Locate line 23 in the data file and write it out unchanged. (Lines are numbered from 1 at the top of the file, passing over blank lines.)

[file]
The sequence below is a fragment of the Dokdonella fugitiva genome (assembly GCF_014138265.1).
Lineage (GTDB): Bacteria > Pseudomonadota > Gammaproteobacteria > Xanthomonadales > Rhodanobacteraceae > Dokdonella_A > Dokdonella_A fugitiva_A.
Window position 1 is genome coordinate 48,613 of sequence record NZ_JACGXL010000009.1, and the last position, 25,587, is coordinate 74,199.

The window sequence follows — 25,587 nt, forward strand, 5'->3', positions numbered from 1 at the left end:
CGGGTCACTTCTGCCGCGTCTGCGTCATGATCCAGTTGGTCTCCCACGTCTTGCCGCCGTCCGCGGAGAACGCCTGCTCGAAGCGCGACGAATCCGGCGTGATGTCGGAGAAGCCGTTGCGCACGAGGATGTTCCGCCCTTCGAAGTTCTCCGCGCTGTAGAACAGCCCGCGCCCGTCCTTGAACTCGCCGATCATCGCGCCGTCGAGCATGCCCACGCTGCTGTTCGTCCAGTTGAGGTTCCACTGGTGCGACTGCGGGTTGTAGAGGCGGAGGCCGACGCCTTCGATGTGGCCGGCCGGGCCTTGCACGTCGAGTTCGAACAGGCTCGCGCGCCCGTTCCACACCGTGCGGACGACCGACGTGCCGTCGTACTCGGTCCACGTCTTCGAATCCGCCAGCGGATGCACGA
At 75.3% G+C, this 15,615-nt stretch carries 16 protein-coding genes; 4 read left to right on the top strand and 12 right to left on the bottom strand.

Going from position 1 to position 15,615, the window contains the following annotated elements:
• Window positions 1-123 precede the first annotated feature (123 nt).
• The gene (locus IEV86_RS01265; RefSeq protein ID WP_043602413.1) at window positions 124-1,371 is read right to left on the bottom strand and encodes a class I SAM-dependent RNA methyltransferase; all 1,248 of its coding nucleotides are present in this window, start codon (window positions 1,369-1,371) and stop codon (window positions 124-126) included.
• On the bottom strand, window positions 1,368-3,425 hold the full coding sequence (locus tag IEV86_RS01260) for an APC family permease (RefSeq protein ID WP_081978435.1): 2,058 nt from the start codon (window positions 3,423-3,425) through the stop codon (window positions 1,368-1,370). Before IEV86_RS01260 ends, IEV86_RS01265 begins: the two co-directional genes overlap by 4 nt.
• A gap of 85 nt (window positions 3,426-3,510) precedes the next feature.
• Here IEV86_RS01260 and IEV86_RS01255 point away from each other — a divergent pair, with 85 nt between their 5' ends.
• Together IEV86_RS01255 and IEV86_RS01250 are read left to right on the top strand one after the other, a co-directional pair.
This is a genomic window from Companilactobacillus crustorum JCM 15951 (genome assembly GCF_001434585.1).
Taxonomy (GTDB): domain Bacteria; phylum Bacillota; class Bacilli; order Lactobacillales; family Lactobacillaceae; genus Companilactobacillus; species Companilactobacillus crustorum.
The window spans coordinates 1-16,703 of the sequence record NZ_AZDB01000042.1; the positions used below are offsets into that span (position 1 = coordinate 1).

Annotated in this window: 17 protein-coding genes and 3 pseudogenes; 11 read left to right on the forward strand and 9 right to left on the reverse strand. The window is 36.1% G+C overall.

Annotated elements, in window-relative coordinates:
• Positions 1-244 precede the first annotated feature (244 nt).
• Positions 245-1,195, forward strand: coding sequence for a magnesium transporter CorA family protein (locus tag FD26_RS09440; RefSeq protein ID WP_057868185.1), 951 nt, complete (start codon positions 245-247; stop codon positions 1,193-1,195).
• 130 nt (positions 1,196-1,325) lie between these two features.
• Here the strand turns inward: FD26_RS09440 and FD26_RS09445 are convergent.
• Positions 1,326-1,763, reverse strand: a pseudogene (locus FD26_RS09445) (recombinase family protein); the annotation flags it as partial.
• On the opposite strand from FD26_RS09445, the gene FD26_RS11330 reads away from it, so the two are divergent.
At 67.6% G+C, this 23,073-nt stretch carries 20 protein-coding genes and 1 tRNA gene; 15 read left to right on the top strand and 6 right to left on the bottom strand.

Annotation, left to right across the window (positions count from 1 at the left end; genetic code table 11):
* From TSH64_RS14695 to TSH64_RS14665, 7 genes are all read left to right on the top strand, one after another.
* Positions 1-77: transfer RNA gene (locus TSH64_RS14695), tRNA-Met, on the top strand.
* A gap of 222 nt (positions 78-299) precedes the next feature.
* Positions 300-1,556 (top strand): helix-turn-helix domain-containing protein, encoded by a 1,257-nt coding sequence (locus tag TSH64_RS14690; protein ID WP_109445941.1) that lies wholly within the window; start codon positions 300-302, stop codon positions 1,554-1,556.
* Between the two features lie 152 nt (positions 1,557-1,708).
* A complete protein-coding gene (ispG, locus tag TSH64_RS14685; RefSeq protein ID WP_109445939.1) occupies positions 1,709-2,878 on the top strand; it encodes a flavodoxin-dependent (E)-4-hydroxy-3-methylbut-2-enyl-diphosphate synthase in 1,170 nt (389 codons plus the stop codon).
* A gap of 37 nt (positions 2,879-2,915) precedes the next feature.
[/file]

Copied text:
• Positions 1,326-1,763, reverse strand: a pseudogene (locus FD26_RS09445) (recombinase family protein); the annotation flags it as partial.